The cast of 'Language of the Mute'
Alleged paedophile Domhnall Ó Lubhlaí was also a teacher, radical republican and Irish-language advocate.
He founded an Irish-language summer school in Connemara in the 1960s and was a well-known figure on Irish language television programmes.
He died in 2013 before he could be brought to justice for his alleged crimes against young victims from all across the country.
But a former teaching colleague of his, playwright Jack Harte, has given his victims a dramatic voice in his play Language of the Mute.
Having premiered in Dublin last year to rave reviews, it will visit the Riverbank Arts Centre in Newbridge this Saturday, May 7, the first date on a nationwide tour.
The drama is an exploration of how charisma can be used for unscrupulous purposes as ex-pupils confront the former teacher who has had such an effect on their lives with his abuse of power.
“I was teaching beside this guy for ten years and I never suspected anything,” Harte told the Leinster Leader.
“He used to recruit young lands to help out, and he was raping them on an industrial scale. He was very charismatic, with a great personality and drive and all the rest and huge energy. He was just taking it for granted he could do what he liked.”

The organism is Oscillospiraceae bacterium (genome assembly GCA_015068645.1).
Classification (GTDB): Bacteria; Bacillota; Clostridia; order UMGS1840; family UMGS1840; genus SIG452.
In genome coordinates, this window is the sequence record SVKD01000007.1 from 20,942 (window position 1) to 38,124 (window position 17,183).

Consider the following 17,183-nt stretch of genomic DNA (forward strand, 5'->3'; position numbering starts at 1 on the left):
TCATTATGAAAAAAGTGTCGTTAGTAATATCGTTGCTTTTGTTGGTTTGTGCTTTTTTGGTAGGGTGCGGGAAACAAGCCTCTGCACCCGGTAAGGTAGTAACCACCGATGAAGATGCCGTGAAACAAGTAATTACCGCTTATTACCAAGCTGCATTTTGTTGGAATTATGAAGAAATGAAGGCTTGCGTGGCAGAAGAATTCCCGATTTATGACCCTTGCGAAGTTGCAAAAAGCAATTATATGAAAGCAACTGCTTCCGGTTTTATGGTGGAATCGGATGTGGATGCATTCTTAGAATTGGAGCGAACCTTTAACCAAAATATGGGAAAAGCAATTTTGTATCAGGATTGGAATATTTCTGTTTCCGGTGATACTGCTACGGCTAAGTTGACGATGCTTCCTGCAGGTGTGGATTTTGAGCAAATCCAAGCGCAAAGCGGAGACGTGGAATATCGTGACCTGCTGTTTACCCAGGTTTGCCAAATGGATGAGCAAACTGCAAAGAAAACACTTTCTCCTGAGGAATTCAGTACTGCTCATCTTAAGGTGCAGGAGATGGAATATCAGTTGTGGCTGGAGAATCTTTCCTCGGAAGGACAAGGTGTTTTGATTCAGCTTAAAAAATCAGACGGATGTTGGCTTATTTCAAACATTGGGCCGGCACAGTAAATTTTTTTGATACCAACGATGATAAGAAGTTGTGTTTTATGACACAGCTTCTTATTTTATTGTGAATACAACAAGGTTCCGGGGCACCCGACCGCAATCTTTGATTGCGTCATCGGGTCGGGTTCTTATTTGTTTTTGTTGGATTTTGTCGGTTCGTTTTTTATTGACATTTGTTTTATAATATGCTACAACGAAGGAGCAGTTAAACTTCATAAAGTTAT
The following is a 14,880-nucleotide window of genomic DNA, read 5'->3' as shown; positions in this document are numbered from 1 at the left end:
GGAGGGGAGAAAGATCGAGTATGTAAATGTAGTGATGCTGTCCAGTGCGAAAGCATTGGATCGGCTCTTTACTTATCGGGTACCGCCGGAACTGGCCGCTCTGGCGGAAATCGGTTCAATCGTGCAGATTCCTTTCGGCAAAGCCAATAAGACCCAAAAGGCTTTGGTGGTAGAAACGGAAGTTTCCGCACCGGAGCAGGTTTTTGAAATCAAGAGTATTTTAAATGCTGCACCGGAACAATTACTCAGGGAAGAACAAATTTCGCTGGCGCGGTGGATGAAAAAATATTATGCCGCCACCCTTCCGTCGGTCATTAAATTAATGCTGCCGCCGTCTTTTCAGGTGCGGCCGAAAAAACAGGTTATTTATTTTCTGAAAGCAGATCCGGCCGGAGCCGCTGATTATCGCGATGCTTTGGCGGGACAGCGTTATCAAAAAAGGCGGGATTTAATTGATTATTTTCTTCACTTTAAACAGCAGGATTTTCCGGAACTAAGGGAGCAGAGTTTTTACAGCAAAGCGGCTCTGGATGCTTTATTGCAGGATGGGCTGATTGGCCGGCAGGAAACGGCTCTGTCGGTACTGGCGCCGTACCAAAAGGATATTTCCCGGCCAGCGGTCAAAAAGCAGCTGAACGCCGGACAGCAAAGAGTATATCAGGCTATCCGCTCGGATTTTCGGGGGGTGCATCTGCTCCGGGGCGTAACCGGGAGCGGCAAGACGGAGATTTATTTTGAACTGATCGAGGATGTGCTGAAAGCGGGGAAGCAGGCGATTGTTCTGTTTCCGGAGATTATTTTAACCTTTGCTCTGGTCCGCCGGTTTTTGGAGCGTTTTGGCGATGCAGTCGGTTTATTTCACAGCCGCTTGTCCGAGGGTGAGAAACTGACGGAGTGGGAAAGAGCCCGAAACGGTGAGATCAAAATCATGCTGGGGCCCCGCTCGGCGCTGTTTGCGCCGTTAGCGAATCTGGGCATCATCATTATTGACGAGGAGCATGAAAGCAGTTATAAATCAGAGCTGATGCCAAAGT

TG4 screened a programme after Ó Lubhlaí’s death which exposed his actions on a national scale. Harte, however, is careful to draw a distinction between a journalistic investigation of the saga and his own work, which is a play inspired by the events.
“At the same time it brings people through the process of trying to come to terms and understand it, and at the end there is a sense of purging and starting again and being optimistic for the future — life and love triumph.”
He admits it was “hugely difficult to write”, though he had “more sympathy for my former students than I did for any relics of friendship I had for him.”
The response from the victims was positive, and several of them came to the first night of the show.
“As the title suggests, the problem was with communication and why the kids could not have told,” said Harte. “I had a superb relationship with them and I never had the slightest hint of what was going on.
“In Ireland we are great at using language for entertainment, but not for communication or talking about our feelings or troubles. We bottle them up and don’t talk about them.”
Harte says that some people are reluctant to see the play as they feel they might not be able for the emotions it would produce.
But he counters: “every single person who saw it felt it was a fantastic night. This is not entertainment, it’s a theatre experience. You bring the audience through a whole process, and at the end of the night when they go out, they feel they have understood something”.
Harte will be familiar to some rural Kildare readers from his previous novel, In The Wake Of the Bagger. which was about the thousands of families who moved to Bord na Mona towns for employment in the fifties and sixties.
From a family with Sligo roots, he was reared in such a place, Lanesborough in Longford, and worked his summers footing turf on the bog.
Language of the Mute is at the Riverbank Arts Centre in Newbridge this Saturday, May 7, at 8pm. Tickets are €18 and the show starts at 8pm. To book tickets, contact 045 448327 or log on to www.riverbank.ie.